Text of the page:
Last month, Barbara Rattle, editor of the Utah’s Business Journal The Enterprise requested permission to reprint the team building primer I wrote it in 2002 and last updated in 2006. This is the key message:
If you want to ensure that your budget for team building gets cut, treat it like a commodity. Give the most inexperienced person in your team the responsibility for contacting prospective suppliers. Provide very little guidance. They'll shortlist based on what sounds like “fun” or what's least expensive. When making your selection, go for the latest fad, what's hot and the flavor of the month. It's guaranteed. Suddenly, "poof" the money will be gone and team building will be something we used to do.
This is exactly what happened during the economic downturn. Team building and recreational team events were relegated to the same "discretionary expense" pile and chopped. When I was speaking with Barbara I sighed and said “This is one time I wish I was wrong”.
Companies can learn valuable lessons from the events of the last 2 ½ years. It's not too late to fine-tune team building strategies and focus on initiatives that move the yardstick in terms of team and corporate performance.
In the original article, I provided this advice and I've modified it slightly.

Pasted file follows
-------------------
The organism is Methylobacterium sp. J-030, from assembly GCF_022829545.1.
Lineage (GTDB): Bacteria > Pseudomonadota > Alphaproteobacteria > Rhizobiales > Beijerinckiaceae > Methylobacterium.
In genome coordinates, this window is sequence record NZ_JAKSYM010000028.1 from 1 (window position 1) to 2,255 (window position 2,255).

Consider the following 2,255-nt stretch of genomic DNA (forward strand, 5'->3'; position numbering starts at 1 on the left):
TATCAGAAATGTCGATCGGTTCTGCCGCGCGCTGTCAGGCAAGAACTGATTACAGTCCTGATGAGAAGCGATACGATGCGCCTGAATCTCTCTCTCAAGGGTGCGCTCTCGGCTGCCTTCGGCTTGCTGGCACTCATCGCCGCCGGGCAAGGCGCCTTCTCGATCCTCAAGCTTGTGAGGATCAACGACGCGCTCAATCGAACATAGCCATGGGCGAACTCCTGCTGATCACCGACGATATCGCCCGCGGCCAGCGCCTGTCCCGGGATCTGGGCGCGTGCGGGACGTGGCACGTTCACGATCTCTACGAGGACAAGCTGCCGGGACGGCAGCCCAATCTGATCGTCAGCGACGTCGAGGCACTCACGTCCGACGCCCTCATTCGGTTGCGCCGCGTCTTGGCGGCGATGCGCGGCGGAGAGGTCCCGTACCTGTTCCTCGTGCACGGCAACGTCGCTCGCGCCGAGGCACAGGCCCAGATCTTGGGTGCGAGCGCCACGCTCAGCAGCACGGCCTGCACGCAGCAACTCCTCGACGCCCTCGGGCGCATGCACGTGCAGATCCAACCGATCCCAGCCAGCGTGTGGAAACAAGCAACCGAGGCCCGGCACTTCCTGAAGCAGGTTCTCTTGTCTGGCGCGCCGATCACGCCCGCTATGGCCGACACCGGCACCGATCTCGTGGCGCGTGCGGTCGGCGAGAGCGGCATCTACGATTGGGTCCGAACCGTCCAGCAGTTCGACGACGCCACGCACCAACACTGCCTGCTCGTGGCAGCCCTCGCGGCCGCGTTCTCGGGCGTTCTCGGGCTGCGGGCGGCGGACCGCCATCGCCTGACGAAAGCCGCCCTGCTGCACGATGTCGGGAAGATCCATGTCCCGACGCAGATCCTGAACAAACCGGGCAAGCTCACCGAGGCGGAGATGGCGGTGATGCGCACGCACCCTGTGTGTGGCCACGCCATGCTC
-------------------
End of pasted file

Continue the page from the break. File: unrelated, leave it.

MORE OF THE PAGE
....if you really want team building to be a value added, give careful attention to clarifying your objectives. Allow sufficient time for defining your team building strategy, design, customization, event planning, and implementation. Focus on measuring results.
Offer team events but never use them as a substitute for team building. I have faith that companies are ready to make this happen.
You'll find helpful tips here:
When the Team Building Primer has been added to the website, I will share the link in Comments
For discussions, tips and resources to improve the bottom line impact of team building, corporate executives are invited to join:
- Team Building Network for Executives (LinkedIn Group)
Executives from over 30 countries have joined the group.